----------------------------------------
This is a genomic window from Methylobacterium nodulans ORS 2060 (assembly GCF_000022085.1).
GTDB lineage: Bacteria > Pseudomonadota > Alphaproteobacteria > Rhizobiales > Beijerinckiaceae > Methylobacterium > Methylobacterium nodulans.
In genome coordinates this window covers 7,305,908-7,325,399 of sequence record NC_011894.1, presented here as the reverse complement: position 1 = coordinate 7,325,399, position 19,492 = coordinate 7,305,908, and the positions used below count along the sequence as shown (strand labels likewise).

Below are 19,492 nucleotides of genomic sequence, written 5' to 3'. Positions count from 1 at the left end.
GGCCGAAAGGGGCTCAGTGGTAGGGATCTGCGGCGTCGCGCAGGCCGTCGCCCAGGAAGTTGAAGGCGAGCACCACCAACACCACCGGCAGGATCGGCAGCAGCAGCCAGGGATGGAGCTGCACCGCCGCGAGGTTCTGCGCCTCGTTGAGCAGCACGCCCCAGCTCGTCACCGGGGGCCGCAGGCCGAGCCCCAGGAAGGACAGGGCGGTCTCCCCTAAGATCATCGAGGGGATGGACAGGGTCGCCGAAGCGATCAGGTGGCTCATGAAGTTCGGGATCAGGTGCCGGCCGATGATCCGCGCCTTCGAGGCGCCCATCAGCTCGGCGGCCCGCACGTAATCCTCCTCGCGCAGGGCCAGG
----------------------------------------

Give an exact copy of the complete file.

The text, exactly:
This is a genomic window from Methylobacterium nodulans ORS 2060 (assembly GCF_000022085.1).
GTDB lineage: Bacteria > Pseudomonadota > Alphaproteobacteria > Rhizobiales > Beijerinckiaceae > Methylobacterium > Methylobacterium nodulans.
In genome coordinates this window covers 7,305,908-7,325,399 of sequence record NC_011894.1, presented here as the reverse complement: position 1 = coordinate 7,325,399, position 19,492 = coordinate 7,305,908, and the positions used below count along the sequence as shown (strand labels likewise).

Below are 19,492 nucleotides of genomic sequence, written 5' to 3'. Positions count from 1 at the left end.
GGCCGAAAGGGGCTCAGTGGTAGGGATCTGCGGCGTCGCGCAGGCCGTCGCCCAGGAAGTTGAAGGCGAGCACCACCAACACCACCGGCAGGATCGGCAGCAGCAGCCAGGGATGGAGCTGCACCGCCGCGAGGTTCTGCGCCTCGTTGAGCAGCACGCCCCAGCTCGTCACCGGGGGCCGCAGGCCGAGCCCCAGGAAGGACAGGGCGGTCTCCCCTAAGATCATCGAGGGGATGGACAGGGTCGCCGAAGCGATCAGGTGGCTCATGAAGTTCGGGATCAGGTGCCGGCCGATGATCCGCGCCTTCGAGGCGCCCATCAGCTCGGCGGCCCGCACGTAATCCTCCTCGCGCAGGGCCAGG